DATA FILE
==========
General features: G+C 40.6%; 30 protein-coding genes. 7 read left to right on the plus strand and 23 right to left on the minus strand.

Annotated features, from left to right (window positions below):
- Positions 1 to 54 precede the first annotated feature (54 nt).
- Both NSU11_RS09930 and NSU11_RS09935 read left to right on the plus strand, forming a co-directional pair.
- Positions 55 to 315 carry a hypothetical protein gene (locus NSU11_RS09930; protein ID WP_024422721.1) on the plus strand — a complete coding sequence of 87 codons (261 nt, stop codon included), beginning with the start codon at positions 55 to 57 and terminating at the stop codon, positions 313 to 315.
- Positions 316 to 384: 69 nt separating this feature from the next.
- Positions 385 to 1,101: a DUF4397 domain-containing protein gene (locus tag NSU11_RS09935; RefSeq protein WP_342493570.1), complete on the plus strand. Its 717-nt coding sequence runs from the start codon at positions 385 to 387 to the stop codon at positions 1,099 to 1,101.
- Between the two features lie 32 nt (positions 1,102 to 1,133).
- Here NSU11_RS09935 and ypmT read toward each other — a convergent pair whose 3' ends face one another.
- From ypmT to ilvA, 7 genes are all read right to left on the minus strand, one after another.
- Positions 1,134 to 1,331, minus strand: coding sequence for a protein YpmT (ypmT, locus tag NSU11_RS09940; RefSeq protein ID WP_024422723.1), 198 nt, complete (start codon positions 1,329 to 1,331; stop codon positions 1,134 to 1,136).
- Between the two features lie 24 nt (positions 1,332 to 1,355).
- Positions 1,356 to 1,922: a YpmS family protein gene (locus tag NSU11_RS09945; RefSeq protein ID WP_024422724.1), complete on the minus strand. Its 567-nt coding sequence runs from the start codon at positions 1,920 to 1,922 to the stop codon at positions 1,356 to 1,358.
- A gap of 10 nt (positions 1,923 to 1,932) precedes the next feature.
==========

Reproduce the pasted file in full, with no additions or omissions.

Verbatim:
General features: G+C 40.6%; 30 protein-coding genes. 7 read left to right on the plus strand and 23 right to left on the minus strand.

Annotated features, from left to right (window positions below):
- Positions 1 to 54 precede the first annotated feature (54 nt).
- Both NSU11_RS09930 and NSU11_RS09935 read left to right on the plus strand, forming a co-directional pair.
- Positions 55 to 315 carry a hypothetical protein gene (locus NSU11_RS09930; protein ID WP_024422721.1) on the plus strand — a complete coding sequence of 87 codons (261 nt, stop codon included), beginning with the start codon at positions 55 to 57 and terminating at the stop codon, positions 313 to 315.
- Positions 316 to 384: 69 nt separating this feature from the next.
- Positions 385 to 1,101: a DUF4397 domain-containing protein gene (locus tag NSU11_RS09935; RefSeq protein WP_342493570.1), complete on the plus strand. Its 717-nt coding sequence runs from the start codon at positions 385 to 387 to the stop codon at positions 1,099 to 1,101.
- Between the two features lie 32 nt (positions 1,102 to 1,133).
- Here NSU11_RS09935 and ypmT read toward each other — a convergent pair whose 3' ends face one another.
- From ypmT to ilvA, 7 genes are all read right to left on the minus strand, one after another.
- Positions 1,134 to 1,331, minus strand: coding sequence for a protein YpmT (ypmT, locus tag NSU11_RS09940; RefSeq protein ID WP_024422723.1), 198 nt, complete (start codon positions 1,329 to 1,331; stop codon positions 1,134 to 1,136).
- Between the two features lie 24 nt (positions 1,332 to 1,355).
- Positions 1,356 to 1,922: a YpmS family protein gene (locus tag NSU11_RS09945; RefSeq protein ID WP_024422724.1), complete on the minus strand. Its 567-nt coding sequence runs from the start codon at positions 1,920 to 1,922 to the stop codon at positions 1,356 to 1,358.
- A gap of 10 nt (positions 1,923 to 1,932) precedes the next feature.